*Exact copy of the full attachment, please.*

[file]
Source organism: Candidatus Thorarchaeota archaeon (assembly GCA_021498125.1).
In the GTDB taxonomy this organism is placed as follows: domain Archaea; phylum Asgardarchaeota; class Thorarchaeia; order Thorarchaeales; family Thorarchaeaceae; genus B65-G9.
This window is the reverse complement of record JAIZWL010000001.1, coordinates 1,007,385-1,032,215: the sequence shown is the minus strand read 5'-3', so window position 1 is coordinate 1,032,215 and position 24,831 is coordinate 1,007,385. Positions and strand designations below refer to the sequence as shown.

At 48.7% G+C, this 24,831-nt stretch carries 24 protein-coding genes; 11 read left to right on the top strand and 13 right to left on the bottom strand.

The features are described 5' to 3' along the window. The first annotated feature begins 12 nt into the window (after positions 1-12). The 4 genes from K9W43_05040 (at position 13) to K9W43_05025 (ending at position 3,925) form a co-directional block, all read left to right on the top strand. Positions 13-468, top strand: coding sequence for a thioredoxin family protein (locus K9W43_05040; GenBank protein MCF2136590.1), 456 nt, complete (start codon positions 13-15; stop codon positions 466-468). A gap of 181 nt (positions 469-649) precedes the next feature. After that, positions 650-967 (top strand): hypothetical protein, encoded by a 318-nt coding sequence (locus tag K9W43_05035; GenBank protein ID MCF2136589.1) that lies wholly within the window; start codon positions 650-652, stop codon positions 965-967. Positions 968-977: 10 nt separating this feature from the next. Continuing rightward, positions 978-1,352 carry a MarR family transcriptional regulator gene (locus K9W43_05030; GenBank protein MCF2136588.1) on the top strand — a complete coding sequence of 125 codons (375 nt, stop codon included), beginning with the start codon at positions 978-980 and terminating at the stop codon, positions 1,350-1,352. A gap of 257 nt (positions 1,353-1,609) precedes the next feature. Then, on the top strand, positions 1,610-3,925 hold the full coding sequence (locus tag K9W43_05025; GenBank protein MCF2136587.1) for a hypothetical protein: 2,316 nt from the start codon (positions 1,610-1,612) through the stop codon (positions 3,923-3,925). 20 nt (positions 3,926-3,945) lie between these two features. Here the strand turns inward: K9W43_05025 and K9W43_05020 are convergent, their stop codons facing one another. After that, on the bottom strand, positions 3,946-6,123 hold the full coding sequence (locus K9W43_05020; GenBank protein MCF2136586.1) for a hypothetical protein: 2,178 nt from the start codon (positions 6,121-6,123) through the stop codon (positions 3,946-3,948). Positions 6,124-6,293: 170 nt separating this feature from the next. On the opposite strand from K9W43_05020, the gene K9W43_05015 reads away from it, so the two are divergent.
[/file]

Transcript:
Source organism: Candidatus Thorarchaeota archaeon (assembly GCA_021498125.1).
In the GTDB taxonomy this organism is placed as follows: domain Archaea; phylum Asgardarchaeota; class Thorarchaeia; order Thorarchaeales; family Thorarchaeaceae; genus B65-G9.
This window is the reverse complement of record JAIZWL010000001.1, coordinates 1,007,385-1,032,215: the sequence shown is the minus strand read 5'-3', so window position 1 is coordinate 1,032,215 and position 24,831 is coordinate 1,007,385. Positions and strand designations below refer to the sequence as shown.

At 48.7% G+C, this 24,831-nt stretch carries 24 protein-coding genes; 11 read left to right on the top strand and 13 right to left on the bottom strand.

The features are described 5' to 3' along the window. The first annotated feature begins 12 nt into the window (after positions 1-12). The 4 genes from K9W43_05040 (at position 13) to K9W43_05025 (ending at position 3,925) form a co-directional block, all read left to right on the top strand. Positions 13-468, top strand: coding sequence for a thioredoxin family protein (locus K9W43_05040; GenBank protein MCF2136590.1), 456 nt, complete (start codon positions 13-15; stop codon positions 466-468). A gap of 181 nt (positions 469-649) precedes the next feature. After that, positions 650-967 (top strand): hypothetical protein, encoded by a 318-nt coding sequence (locus tag K9W43_05035; GenBank protein ID MCF2136589.1) that lies wholly within the window; start codon positions 650-652, stop codon positions 965-967. Positions 968-977: 10 nt separating this feature from the next. Continuing rightward, positions 978-1,352 carry a MarR family transcriptional regulator gene (locus K9W43_05030; GenBank protein MCF2136588.1) on the top strand — a complete coding sequence of 125 codons (375 nt, stop codon included), beginning with the start codon at positions 978-980 and terminating at the stop codon, positions 1,350-1,352. A gap of 257 nt (positions 1,353-1,609) precedes the next feature. Then, on the top strand, positions 1,610-3,925 hold the full coding sequence (locus tag K9W43_05025; GenBank protein MCF2136587.1) for a hypothetical protein: 2,316 nt from the start codon (positions 1,610-1,612) through the stop codon (positions 3,923-3,925). 20 nt (positions 3,926-3,945) lie between these two features. Here the strand turns inward: K9W43_05025 and K9W43_05020 are convergent, their stop codons facing one another. After that, on the bottom strand, positions 3,946-6,123 hold the full coding sequence (locus K9W43_05020; GenBank protein MCF2136586.1) for a hypothetical protein: 2,178 nt from the start codon (positions 6,121-6,123) through the stop codon (positions 3,946-3,948). Positions 6,124-6,293: 170 nt separating this feature from the next. On the opposite strand from K9W43_05020, the gene K9W43_05015 reads away from it, so the two are divergent.